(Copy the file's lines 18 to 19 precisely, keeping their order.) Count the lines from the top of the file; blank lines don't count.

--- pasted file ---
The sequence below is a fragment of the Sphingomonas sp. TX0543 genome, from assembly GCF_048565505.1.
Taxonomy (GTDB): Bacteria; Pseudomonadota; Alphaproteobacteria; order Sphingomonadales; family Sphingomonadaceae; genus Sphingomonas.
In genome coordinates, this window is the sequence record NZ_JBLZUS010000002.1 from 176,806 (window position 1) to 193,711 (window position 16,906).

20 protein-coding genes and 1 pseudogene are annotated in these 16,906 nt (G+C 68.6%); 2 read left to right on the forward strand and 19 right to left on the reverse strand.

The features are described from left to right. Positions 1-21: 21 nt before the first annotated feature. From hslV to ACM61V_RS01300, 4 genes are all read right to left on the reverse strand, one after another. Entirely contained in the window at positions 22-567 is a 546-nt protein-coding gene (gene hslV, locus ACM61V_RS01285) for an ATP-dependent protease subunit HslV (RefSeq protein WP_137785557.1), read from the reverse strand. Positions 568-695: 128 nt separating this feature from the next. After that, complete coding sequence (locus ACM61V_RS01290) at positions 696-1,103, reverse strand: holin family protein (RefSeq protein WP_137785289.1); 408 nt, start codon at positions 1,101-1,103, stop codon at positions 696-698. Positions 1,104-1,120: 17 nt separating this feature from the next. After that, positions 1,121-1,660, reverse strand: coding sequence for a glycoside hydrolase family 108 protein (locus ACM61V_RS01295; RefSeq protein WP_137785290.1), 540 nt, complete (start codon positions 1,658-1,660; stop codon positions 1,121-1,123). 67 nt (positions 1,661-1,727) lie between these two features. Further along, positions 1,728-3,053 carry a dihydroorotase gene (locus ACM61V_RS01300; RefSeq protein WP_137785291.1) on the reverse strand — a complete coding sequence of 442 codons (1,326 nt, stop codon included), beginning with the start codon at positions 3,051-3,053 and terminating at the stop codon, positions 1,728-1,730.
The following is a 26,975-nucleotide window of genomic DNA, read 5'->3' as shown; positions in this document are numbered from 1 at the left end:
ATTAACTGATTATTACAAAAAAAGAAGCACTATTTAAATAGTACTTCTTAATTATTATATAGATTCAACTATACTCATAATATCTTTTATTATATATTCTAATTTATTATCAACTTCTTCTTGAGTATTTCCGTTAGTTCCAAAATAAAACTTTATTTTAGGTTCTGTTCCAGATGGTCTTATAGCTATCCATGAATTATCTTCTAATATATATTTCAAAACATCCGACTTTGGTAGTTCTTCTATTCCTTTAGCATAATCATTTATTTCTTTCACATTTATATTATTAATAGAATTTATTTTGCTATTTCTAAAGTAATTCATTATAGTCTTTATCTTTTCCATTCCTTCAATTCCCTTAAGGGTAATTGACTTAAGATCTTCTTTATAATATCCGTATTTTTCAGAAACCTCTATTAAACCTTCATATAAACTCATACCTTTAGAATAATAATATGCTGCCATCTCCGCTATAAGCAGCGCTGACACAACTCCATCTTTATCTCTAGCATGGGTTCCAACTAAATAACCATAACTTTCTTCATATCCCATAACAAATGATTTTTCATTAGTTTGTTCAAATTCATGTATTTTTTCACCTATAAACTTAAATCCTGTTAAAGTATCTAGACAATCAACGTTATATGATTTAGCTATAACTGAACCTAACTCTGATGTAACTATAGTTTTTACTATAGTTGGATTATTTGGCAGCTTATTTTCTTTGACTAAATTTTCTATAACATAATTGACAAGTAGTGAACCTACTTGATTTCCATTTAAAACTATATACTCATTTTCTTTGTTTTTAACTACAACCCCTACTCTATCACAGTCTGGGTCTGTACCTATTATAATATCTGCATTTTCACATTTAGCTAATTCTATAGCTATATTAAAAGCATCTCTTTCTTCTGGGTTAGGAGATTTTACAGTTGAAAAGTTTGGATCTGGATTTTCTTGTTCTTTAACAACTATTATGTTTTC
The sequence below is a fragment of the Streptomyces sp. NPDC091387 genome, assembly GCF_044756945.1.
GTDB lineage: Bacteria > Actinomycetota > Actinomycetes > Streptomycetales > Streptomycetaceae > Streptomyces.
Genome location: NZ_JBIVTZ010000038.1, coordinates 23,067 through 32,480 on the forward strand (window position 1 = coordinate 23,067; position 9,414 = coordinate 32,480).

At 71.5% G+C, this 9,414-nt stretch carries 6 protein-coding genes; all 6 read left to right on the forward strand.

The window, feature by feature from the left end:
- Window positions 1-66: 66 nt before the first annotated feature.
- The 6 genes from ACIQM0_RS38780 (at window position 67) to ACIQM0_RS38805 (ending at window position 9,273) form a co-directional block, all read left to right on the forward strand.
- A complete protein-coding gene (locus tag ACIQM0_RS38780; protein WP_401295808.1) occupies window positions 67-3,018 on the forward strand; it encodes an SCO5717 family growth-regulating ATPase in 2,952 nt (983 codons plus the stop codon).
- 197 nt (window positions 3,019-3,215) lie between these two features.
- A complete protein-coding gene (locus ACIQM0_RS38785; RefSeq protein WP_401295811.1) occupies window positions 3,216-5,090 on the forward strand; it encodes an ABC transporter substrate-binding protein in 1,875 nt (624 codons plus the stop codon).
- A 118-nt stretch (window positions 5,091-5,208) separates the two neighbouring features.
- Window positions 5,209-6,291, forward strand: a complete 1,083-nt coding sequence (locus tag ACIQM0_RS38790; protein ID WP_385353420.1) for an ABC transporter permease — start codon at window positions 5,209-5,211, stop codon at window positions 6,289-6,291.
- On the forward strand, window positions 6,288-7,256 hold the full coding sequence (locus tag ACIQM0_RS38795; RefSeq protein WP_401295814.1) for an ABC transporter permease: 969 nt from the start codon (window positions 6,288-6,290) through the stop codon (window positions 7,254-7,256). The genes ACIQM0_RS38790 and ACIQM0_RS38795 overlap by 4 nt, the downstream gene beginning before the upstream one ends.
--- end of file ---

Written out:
- A 118-nt stretch (window positions 5,091-5,208) separates the two neighbouring features.
- Window positions 5,209-6,291, forward strand: a complete 1,083-nt coding sequence (locus tag ACIQM0_RS38790; protein ID WP_385353420.1) for an ABC transporter permease — start codon at window positions 5,209-5,211, stop codon at window positions 6,289-6,291.